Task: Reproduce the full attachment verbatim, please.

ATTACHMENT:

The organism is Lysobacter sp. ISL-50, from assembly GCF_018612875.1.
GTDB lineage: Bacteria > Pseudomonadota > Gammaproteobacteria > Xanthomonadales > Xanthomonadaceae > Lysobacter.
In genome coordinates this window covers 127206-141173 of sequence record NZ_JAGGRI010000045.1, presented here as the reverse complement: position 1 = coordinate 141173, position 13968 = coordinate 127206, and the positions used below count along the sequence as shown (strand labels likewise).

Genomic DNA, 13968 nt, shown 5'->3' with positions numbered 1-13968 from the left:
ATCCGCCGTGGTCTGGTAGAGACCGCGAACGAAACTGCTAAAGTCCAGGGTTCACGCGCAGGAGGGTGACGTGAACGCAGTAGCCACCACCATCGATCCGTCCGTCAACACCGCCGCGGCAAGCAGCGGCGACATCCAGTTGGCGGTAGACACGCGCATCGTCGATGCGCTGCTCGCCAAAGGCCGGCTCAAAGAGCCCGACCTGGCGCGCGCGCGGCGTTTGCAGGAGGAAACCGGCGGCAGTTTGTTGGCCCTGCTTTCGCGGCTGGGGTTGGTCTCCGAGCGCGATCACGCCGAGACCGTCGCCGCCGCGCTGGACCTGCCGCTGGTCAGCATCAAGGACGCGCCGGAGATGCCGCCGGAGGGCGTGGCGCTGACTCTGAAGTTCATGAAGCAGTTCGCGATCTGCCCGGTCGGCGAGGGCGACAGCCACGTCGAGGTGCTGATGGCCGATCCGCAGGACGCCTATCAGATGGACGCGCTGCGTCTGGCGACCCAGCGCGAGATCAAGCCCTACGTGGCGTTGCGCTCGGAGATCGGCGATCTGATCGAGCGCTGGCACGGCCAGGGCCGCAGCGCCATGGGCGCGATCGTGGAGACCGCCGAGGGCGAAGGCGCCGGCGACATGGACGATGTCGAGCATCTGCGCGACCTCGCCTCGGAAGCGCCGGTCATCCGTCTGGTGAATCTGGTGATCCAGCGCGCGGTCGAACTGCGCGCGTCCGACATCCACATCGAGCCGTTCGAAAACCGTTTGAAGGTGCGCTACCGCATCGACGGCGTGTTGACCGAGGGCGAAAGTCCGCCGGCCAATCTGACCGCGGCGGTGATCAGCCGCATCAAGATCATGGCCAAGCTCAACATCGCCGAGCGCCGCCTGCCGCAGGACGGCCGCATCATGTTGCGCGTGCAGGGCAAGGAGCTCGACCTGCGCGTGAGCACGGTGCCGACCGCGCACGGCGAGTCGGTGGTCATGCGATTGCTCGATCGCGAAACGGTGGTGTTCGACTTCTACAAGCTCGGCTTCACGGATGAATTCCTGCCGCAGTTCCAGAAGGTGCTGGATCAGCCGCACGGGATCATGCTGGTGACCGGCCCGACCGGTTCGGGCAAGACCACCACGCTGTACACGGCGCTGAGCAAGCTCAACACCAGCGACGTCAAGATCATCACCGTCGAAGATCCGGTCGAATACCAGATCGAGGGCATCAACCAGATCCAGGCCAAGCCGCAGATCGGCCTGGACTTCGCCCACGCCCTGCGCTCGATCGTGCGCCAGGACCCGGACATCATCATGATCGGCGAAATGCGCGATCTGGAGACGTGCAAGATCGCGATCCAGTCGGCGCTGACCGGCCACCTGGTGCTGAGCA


The organism is Lysobacter sp. ISL-50, from assembly GCF_018612875.1.
GTDB lineage: Bacteria > Pseudomonadota > Gammaproteobacteria > Xanthomonadales > Xanthomonadaceae > Lysobacter.
In genome coordinates this window covers 127206-141173 of sequence record NZ_JAGGRI010000045.1, presented here as the reverse complement: position 1 = coordinate 141173, position 13968 = coordinate 127206, and the positions used below count along the sequence as shown (strand labels likewise).

Genomic DNA, 13968 nt, shown 5'->3' with positions numbered 1-13968 from the left:
ATCCGCCGTGGTCTGGTAGAGACCGCGAACGAAACTGCTAAAGTCCAGGGTTCACGCGCAGGAGGGTGACGTGAACGCAGTAGCCACCACCATCGATCCGTCCGTCAACACCGCCGCGGCAAGCAGCGGCGACATCCAGTTGGCGGTAGACACGCGCATCGTCGATGCGCTGCTCGCCAAAGGCCGGCTCAAAGAGCCCGACCTGGCGCGCGCGCGGCGTTTGCAGGAGGAAACCGGCGGCAGTTTGTTGGCCCTGCTTTCGCGGCTGGGGTTGGTCTCCGAGCGCGATCACGCCGAGACCGTCGCCGCCGCGCTGGACCTGCCGCTGGTCAGCATCAAGGACGCGCCGGAGATGCCGCCGGAGGGCGTGGCGCTGACTCTGAAGTTCATGAAGCAGTTCGCGATCTGCCCGGTCGGCGAGGGCGACAGCCACGTCGAGGTGCTGATGGCCGATCCGCAGGACGCCTATCAGATGGACGCGCTGCGTCTGGCGACCCAGCGCGAGATCAAGCCCTACGTGGCGTTGCGCTCGGAGATCGGCGATCTGATCGAGCGCTGGCACGGCCAGGGCCGCAGCGCCATGGGCGCGATCGTGGAGACCGCCGAGGGCGAAGGCGCCGGCGACATGGACGATGTCGAGCATCTGCGCGACCTCGCCTCGGAAGCGCCGGTCATCCGTCTGGTGAATCTGGTGATCCAGCGCGCGGTCGAACTGCGCGCGTCCGACATCCACATCGAGCCGTTCGAAAACCGTTTGAAGGTGCGCTACCGCATCGACGGCGTGTTGACCGAGGGCGAAAGTCCGCCGGCCAATCTGACCGCGGCGGTGATCAGCCGCATCAAGATCATGGCCAAGCTCAACATCGCCGAGCGCCGCCTGCCGCAGGACGGCCGCATCATGTTGCGCGTGCAGGGCAAGGAGCTCGACCTGCGCGTGAGCACGGTGCCGACCGCGCACGGCGAGTCGGTGGTCATGCGATTGCTCGATCGCGAAACGGTGGTGTTCGACTTCTACAAGCTCGGCTTCACGGATGAATTCCTGCCGCAGTTCCAGAAGGTGCTGGATCAGCCGCACGGGATCATGCTGGTGACCGGCCCGACCGGTTCGGGCAAGACCACCACGCTGTACACGGCGCTGAGCAAGCTCAACACCAGCGACGTCAAGATCATCACCGTCGAAGATCCGGTCGAATACCAGATCGAGGGCATCAACCAGATCCAGGCCAAGCCGCAGATCGGCCTGGACTTCGCCCACGCCCTGCGCTCGATCGTGCGCCAGGACCCGGACATCATCATGATCGGCGAAATGCGCGATCTGGAGACGTGCAAGATCGCGATCCAGTCGGCGCTGACCGGCCACCTGGTGCTGAGCA